Four Takeaways from the 2015 LIMRA Life Insurance Conference

April 28, 2015
4 min read

Washington D.C. was the site for this year’s LIMRA Life Insurance conference. Over the course of three days, 35 workshops and four dynamic general sessions, key stakeholders discussed innovation opportunities and offered their predictions for the future of the life insurance industry. Building upon those predictions, Mintel has compiled four important marketing themes that have emerged in the life insurance industry:


Life Insurance products are complex and that is not going away. Complexity provides security and protection, as well as additional features that offer value to consumers. But with an abundance of information available, the ability to simplify the message and overall customer experience is paramount. Part of the challenge is to package the product better – redesign the outside to be simple, keeping the insides complex. It is similar to the idea of a smartphone. Most owners don’t know all the intricacies of how it works, but they know how to use it and the importance of having one. If life insurers could figure out a way to make customers trust and use life insurance like they use technology maybe the same complex ideas of today would become the simple solutions of tomorrow.


With a reputation that is synonymous with words like “stagnant,” life insurers need to work to remain relevant in the eyes of the customer. This means embracing digital technology; in all stages of the customer experience. Research shows that smartphone sales have increased by 43% since 2012, with nearly 164 million units sold as of 2014, according to Mintel’s Mobile Phones US 2015 report. Smartphones owned about 80% of the mobile marketplace as of last year, which highlights the need for life insurers to appropriately adapt. Sales tools that are optimized for mobile, underwriting improvements that shorten cycle time, and customer resources that are easy to understand and available on all devices are just a few ways to better integrate digital. Don’t ignore these solutions: without change, an external competitor could come in and disrupt the industry altogether. Big box bookstores, video rental chains, and the music industry were all drastically changed by Amazon, Netflix, and iTunes and the insurance industry is not immune to the possibility of becoming irrelevant.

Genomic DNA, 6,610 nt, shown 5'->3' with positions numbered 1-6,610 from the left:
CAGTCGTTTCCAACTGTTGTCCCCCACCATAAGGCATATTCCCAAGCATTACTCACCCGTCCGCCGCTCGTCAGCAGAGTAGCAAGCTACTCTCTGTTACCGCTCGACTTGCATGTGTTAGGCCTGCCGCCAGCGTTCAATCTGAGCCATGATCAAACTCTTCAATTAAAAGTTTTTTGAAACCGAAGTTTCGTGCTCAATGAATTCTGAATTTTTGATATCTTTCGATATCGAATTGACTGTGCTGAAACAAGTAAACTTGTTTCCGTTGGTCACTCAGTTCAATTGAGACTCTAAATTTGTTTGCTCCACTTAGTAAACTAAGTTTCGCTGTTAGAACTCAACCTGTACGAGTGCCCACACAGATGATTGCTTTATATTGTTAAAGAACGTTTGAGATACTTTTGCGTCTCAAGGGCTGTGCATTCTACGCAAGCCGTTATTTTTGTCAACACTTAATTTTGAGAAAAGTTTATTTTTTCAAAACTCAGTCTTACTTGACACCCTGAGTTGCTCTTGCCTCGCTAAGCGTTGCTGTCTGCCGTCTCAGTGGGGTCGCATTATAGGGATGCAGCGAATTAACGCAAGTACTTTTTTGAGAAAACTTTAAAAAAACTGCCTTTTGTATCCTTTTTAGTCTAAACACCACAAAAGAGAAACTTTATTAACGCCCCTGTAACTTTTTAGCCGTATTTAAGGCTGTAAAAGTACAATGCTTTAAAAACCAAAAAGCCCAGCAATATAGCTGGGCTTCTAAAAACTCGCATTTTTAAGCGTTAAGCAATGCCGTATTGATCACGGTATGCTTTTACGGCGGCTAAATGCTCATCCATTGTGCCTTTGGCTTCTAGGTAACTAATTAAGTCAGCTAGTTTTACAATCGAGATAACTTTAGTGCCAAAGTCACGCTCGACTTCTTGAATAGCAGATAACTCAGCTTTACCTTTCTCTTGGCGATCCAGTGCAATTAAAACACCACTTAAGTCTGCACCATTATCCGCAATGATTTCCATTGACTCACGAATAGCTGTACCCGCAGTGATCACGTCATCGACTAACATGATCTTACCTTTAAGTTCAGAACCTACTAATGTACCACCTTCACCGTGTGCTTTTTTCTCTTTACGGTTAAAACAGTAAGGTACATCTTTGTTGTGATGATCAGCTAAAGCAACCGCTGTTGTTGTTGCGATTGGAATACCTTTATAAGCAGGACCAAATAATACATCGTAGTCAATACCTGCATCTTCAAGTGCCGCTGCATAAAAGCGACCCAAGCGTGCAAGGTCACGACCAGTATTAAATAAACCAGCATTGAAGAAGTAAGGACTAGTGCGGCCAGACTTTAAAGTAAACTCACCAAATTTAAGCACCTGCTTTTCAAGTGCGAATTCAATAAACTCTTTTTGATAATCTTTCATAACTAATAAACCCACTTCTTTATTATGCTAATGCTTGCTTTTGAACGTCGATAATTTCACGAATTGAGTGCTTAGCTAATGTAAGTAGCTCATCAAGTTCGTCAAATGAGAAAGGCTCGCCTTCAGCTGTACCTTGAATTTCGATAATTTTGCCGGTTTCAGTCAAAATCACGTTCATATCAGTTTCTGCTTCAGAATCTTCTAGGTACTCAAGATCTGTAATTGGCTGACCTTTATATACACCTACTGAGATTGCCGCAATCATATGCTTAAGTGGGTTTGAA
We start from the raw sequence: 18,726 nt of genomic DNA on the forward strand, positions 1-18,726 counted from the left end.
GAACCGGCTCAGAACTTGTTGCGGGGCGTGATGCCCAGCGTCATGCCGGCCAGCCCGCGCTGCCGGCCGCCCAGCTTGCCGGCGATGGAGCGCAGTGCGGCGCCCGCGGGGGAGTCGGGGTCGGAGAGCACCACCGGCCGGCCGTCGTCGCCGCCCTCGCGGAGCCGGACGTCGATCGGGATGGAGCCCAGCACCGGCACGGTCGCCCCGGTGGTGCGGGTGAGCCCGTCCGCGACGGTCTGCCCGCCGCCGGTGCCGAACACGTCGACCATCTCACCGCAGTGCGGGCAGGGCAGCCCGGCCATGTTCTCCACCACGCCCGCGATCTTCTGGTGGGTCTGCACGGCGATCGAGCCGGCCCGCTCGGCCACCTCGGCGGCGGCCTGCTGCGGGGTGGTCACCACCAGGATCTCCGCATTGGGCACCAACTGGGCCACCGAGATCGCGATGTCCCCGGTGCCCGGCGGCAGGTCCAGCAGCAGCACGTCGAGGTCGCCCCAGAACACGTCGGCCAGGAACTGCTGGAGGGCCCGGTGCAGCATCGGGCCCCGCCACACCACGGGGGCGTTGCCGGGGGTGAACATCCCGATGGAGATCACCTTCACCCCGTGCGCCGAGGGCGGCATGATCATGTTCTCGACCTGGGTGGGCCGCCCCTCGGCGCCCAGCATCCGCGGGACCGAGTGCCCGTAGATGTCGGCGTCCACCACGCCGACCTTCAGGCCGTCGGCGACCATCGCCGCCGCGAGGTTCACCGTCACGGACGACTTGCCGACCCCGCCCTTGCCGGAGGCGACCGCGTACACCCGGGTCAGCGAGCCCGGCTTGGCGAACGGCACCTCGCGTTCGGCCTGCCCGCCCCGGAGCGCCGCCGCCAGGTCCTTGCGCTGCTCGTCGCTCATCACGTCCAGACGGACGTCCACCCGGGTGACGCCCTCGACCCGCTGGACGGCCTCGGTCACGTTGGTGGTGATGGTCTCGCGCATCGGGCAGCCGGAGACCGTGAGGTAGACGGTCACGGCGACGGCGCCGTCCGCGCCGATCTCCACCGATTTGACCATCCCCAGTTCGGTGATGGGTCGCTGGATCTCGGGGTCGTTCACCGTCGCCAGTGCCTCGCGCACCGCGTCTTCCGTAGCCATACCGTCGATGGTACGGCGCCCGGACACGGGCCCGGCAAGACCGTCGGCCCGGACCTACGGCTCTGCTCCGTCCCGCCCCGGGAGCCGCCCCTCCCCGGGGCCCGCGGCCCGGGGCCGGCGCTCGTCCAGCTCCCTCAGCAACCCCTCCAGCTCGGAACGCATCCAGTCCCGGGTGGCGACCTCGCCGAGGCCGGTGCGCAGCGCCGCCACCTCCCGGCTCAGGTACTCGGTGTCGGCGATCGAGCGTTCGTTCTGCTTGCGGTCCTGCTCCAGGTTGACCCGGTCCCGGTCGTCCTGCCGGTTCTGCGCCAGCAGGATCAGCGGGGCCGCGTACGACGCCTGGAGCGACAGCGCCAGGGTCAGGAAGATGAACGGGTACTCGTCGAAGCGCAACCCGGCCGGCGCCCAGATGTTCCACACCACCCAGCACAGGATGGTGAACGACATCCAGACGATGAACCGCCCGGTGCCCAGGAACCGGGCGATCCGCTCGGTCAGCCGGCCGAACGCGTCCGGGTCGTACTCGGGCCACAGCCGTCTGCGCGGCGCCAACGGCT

Life insurance companies decreased their direct mail volume by 14% between 2013-2014 while they increased social media usage by 38% from 2010-2013


Segmentation is important, but are insurance companies approaching it in all the wrong ways? Instead of looking at demographics as in the past, life insurance companies should capitalize on opportunities to market to groups with similar lifestyles. As the number of channels to reach a consumer continues to expand, marketing differently to the digitally connected, the English-as-a-second language, or the on-the-go consumer will change. But these lifestyles don’t necessarily always align with one demographic segment. For instance, Millennials, often affiliated with the use of digital, aren’t the only age group that has embraced the trend. Baby boomers can be just as connected, and Seniors are the fastest growing segment of social media users. In fact, recent research revealed that life insurance companies decreased their direct mail volume by 14% between 2013-2014 while they increased social media usage by 38% from 2010-2013, as stated in Mintel’s Life Insurance US 2014 report. Lifestyle marketing allows insurance companies to demonstrate they understand how the consumer lives and communicates.


Who exactly is the customer? The life insurance industry has varied and complex distribution systems, and often all of the stakeholders are referred to as a customer of the insurance company. In actuality, these various stakeholders should be treated as business partners, so the focus of the customer experience is the true customer; the policyholder. Why is this important? Because adapting the mentality that agents and other distribution partners are part of the business enables more collaboration and innovation in all stages of the customer experience. It creates a greater sense of trust and dependability when all business partners have a stake in creating an enhanced customer experience.

Mintel’s Senior Industry Analyst, Stephanie focuses on insurance for Mintel Comperemedia. She is responsible for providing internal and external stakeholders with insights and analysis on trends in the Life and Health insurance industries.

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